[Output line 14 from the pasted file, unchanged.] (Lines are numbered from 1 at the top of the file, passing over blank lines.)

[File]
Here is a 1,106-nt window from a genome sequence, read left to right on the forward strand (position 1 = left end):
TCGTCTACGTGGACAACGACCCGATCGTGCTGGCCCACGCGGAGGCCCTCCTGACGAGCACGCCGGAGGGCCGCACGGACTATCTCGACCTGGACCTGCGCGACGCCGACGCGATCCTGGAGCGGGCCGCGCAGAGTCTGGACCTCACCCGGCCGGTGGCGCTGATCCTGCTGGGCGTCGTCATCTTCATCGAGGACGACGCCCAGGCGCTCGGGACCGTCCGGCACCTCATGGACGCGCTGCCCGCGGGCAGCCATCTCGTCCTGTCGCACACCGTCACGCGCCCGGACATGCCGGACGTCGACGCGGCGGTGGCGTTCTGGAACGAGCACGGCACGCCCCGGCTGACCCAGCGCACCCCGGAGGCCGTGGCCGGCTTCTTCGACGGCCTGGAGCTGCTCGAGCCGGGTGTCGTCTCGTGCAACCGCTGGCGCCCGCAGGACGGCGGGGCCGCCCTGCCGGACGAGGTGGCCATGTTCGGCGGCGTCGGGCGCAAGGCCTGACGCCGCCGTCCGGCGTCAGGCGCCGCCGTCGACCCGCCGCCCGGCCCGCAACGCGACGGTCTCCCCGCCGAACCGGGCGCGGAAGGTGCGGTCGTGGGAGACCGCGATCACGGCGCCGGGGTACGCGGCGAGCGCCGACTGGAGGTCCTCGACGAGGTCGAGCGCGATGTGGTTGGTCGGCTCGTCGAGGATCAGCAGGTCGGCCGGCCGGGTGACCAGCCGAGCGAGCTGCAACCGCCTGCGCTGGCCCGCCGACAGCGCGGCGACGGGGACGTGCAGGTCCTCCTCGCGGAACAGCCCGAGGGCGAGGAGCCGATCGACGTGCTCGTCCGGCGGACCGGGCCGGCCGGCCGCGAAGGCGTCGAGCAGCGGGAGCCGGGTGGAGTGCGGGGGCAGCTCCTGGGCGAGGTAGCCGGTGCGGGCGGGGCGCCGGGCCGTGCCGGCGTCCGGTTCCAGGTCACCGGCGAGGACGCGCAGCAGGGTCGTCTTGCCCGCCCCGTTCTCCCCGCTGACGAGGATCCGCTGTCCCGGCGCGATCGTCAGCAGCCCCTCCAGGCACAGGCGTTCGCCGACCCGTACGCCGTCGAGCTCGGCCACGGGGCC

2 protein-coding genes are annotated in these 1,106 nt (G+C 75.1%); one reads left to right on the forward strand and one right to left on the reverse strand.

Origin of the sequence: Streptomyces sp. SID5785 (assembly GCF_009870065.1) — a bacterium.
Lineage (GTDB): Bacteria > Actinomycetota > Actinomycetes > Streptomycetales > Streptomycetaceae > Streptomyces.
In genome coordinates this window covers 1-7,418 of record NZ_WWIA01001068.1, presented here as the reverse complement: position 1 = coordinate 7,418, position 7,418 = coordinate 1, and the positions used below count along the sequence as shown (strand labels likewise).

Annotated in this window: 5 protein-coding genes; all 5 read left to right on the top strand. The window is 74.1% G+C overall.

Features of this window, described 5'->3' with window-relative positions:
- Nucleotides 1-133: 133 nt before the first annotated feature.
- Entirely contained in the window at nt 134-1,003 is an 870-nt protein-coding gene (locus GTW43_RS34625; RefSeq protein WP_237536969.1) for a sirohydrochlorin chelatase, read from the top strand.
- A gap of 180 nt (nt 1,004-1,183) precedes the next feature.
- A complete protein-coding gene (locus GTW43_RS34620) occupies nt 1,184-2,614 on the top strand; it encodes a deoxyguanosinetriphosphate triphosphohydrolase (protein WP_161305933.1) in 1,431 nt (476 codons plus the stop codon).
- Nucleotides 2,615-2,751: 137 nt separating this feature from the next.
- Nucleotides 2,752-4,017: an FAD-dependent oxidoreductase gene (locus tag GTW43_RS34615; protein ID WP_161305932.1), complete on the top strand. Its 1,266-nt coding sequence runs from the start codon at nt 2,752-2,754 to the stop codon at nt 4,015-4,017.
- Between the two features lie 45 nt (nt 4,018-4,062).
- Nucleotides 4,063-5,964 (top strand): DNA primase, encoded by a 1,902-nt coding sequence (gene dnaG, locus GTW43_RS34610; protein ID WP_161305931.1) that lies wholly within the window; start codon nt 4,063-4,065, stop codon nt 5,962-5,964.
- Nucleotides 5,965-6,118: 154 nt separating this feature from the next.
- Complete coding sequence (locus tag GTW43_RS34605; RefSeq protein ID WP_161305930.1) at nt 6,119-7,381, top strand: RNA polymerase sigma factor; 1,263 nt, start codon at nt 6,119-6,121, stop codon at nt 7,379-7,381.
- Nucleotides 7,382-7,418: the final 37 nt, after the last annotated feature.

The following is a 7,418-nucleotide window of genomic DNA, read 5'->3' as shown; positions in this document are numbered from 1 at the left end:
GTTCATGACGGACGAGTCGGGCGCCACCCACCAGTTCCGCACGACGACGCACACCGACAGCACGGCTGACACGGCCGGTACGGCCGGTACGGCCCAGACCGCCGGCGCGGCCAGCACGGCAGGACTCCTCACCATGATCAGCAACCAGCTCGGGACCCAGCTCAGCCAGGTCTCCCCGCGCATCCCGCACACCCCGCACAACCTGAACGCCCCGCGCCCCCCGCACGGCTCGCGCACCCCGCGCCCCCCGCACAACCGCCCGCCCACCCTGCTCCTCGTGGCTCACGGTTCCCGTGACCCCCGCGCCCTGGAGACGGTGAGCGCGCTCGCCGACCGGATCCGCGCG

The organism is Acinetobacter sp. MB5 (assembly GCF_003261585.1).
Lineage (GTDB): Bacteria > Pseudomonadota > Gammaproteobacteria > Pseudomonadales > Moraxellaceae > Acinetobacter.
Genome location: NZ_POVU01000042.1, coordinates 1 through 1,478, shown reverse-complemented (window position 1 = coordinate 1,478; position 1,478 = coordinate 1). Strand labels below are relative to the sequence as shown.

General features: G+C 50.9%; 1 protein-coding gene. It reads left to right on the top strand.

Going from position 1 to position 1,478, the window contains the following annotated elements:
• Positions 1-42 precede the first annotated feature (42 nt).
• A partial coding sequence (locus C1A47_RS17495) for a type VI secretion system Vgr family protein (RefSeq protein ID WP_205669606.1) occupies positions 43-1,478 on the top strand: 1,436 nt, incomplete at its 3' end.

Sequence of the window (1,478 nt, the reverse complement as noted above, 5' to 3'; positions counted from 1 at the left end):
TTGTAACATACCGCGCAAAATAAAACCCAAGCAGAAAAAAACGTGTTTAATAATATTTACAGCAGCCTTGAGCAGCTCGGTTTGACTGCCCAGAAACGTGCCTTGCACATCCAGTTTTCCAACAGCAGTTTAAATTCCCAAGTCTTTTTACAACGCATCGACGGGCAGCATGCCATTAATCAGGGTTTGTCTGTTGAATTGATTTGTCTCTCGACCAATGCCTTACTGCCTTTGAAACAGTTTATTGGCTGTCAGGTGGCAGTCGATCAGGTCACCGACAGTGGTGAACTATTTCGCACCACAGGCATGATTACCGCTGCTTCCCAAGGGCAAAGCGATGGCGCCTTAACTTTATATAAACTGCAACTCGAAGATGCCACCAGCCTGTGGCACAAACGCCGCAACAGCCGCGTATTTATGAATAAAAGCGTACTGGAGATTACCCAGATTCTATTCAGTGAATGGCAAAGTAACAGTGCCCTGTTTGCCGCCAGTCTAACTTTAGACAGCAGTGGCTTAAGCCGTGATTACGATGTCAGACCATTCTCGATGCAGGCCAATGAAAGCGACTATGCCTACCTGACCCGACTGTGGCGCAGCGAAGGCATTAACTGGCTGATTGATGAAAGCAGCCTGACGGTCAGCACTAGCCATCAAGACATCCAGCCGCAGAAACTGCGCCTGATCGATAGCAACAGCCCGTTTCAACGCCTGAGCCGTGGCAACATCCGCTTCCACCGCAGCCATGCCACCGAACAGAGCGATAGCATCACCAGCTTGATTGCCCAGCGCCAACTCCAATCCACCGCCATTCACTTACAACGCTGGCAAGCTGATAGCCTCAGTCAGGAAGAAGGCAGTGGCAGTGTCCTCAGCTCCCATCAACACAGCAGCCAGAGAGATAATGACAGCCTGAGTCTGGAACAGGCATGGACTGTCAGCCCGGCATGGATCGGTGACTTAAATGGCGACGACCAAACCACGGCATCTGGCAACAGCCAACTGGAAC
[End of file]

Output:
- Nucleotides 2,752-4,017: an FAD-dependent oxidoreductase gene (locus tag GTW43_RS34615; protein ID WP_161305932.1), complete on the top strand. Its 1,266-nt coding sequence runs from the start codon at nt 2,752-2,754 to the stop codon at nt 4,015-4,017.